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Meredith McIlmoyle, Anacortes Arts Festival Director

Anacortes Arts Festival executive director Meredith McIlmoyle has been event planning for 26 years. She began as a student assistant at Arizona State University, solo planning an event for the first time in 1993. She grew up in Denver, then lived in Arizona for 13 years, but now calls Anacortes home after living here for 16 years.

McIlmoyle describes event planning as 90 percent problem-solving, and she’s adamant about it. “It’s rare to catch me in a moment where I think something can’t be figured out… It may not be an ideal solution, but it’s a solution,” she says. In addition to finding solutions, McIlmoyle likes watching people be happy and enjoys putting together celebrations: “It lights me up.”

As the executive director of the Anacortes Arts Festival, McIlmoyle helps people celebrate art. The annual event drew 260 artists this past August and about 85,000 visitors, she said, and the artisan booths sold a combined total of $2 million. The festival has been going on for 55 years, making it a piece of the community and Anacortes history. McIlmoyle believes it’s her duty to continue the tradition.

The biggest challenge is dealing with the logistics of hosting a large festival in a small downtown. Solving problems like parking, restrooms, and vendor placement aren’t glamorous, but are necessary. Each year, McIlmoyle and her team ask the questions, “How can we make this more fun, more energizing, make guests feel more included in the experience?” McIlmoyle can’t always fix everything. She accepts that unsolvable complaints are inevitable. This year was the sea-gull noise. A few vendors asked if she could do anything about the loud squawking the groups of fat birds made. It was out of her hands.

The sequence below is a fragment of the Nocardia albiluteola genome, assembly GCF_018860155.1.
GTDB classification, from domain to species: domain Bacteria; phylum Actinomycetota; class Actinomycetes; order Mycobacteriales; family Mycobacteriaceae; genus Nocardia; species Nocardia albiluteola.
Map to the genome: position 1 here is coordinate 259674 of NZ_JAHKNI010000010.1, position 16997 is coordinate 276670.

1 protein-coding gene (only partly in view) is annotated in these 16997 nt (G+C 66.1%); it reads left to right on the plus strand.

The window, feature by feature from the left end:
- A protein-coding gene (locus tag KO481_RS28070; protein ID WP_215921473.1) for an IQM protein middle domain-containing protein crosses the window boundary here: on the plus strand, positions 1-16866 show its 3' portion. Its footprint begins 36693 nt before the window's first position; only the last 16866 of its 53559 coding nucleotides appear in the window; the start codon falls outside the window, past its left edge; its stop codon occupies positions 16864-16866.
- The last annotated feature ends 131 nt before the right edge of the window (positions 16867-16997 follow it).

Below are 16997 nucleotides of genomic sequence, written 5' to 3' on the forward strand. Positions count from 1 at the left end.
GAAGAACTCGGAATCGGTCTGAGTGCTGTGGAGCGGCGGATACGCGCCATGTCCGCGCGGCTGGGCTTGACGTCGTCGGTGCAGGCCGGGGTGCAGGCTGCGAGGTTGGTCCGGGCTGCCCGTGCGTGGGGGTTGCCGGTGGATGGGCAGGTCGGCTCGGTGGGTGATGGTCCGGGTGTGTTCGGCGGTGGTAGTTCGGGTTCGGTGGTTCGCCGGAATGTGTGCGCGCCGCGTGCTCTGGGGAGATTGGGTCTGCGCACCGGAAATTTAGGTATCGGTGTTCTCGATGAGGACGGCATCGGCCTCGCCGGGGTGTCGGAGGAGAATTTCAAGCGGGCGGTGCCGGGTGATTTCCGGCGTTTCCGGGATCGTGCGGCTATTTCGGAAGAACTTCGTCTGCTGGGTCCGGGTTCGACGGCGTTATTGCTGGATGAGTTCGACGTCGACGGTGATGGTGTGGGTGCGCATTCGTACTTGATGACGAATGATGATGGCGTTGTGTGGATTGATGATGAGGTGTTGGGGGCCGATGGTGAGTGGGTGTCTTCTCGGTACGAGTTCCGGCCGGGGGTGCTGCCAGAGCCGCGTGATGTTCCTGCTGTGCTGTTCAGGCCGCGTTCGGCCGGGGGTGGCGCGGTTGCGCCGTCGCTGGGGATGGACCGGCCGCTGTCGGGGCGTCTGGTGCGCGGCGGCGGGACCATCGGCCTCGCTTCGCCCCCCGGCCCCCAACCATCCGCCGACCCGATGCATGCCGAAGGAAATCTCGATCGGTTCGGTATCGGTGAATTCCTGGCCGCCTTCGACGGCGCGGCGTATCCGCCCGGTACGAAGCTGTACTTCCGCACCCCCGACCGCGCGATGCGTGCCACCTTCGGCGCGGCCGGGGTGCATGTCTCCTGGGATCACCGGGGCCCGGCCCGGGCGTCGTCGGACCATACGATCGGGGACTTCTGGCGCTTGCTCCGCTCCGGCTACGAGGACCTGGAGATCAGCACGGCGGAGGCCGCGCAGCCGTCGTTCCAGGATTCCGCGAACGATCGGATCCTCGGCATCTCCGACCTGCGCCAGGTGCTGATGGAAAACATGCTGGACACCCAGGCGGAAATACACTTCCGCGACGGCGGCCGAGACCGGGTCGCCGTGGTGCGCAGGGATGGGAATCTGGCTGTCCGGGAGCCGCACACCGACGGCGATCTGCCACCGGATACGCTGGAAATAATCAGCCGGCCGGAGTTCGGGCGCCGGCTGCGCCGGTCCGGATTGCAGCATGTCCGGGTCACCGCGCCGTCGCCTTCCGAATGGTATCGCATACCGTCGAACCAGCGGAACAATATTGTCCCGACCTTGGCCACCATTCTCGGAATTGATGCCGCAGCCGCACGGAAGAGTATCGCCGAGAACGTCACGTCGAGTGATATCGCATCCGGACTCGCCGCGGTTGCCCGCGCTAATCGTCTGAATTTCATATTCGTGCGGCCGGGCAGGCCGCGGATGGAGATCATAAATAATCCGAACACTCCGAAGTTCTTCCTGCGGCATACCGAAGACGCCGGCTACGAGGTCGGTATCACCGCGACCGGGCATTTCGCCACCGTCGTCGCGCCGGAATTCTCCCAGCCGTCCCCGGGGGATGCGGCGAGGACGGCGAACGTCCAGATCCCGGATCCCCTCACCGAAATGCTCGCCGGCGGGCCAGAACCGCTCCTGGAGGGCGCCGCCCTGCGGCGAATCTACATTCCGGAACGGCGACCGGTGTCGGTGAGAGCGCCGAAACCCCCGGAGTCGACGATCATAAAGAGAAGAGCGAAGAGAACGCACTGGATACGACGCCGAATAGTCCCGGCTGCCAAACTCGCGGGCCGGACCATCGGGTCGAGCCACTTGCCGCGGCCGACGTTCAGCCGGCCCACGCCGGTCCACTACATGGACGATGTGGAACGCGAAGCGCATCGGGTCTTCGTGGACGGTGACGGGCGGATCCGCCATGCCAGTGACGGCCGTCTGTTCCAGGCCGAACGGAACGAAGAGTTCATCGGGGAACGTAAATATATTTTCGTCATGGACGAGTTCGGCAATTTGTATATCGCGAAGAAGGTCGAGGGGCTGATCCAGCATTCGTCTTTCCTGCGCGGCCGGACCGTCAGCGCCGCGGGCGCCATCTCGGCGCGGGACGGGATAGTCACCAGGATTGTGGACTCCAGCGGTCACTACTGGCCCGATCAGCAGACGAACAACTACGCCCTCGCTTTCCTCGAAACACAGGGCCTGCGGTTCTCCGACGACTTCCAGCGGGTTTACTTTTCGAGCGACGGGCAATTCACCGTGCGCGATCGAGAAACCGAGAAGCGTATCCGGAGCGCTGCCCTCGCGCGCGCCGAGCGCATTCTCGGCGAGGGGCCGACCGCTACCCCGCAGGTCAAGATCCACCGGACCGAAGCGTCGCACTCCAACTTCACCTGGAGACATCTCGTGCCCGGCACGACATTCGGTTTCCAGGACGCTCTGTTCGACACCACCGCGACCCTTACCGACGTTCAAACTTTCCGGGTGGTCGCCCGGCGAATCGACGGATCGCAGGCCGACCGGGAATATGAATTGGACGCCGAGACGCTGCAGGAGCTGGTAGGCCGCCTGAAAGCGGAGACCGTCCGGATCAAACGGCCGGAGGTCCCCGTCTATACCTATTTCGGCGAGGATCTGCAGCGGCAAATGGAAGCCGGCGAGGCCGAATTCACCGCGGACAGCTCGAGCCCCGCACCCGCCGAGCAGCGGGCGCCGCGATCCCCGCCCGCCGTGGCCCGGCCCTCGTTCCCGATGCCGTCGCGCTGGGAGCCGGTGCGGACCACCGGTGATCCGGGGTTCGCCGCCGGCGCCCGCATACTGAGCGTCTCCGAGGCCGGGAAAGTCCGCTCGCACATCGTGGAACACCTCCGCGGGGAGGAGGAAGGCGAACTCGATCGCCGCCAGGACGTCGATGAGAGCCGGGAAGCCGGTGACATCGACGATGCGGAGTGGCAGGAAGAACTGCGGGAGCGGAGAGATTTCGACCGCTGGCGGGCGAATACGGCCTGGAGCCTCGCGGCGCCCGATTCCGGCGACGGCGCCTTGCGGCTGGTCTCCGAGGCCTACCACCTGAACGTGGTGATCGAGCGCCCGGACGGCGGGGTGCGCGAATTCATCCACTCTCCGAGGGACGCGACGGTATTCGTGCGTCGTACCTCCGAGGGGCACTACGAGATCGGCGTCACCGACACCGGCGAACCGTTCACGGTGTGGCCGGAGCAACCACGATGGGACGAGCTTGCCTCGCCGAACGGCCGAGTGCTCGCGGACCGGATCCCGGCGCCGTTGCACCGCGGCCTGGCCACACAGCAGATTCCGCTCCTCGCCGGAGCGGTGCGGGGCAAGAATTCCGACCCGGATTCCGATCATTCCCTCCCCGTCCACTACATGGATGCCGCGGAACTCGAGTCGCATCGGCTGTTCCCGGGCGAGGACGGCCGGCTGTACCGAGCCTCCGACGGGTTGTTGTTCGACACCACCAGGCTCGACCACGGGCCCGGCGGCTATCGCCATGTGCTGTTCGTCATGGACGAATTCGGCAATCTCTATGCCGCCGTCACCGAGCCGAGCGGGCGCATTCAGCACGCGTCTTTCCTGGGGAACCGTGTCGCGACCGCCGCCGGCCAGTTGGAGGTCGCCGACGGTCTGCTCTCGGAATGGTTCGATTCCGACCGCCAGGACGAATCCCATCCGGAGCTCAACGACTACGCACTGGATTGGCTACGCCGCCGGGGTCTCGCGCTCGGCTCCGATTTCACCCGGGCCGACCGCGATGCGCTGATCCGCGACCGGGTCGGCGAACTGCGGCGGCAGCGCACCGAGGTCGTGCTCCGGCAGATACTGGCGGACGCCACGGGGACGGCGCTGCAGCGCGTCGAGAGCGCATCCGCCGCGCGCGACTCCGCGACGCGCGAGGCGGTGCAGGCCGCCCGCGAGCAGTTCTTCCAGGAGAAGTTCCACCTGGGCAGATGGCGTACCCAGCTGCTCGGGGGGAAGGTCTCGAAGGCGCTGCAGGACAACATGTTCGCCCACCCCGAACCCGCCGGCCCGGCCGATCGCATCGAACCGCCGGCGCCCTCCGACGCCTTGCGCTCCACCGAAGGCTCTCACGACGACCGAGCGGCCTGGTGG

The art festival is three days of celebration and the joy is palpable. In this turbulent time in world and domestic politics and events, McIlmoyle found she had helped produce a welcome respite from the real world during the festival. “There were three days where people were looking at art, listening to music, and having a beer,” she said. Time seemed to stop. McIlmoyle felt that “we can just not worry for three days. It made me feel like I made a difference.”

When not planning the festival, McIlmoyle and her team seek opportunities to bring art into the community, sometimes tying it to STEM (science, technology, engineering, and math) programs to fight the perception that art isn’t important or a worthy expenditure of time. “Our society continues to challenge the importance of art,” she explained. The art festival coordinators want to show “how vibrant art makes a community and the richness it brings.”

McIlmoyle’s optimism and can-do attitude go beyond events. She applies it to her life and wants other women to feel empowered to do the same. A mother of two young boys, McIllmoyle wanted to continue her career while devoting time to raising her children. She didn’t want to choose career or family, so she found ways to balance both. McIlmoyle wants to spread the message that “women can have their cake and eat it too.” Women can have fulfilling careers and raise their children to be good humans. “You don’t have to sacrifice things. Women are powerful, we can do it all. We just have to believe in ourselves.” Because when it comes down to it, there’s a solution for everything.

"'There were three days where people were looking at art, listening to music, and having a beer,' she said."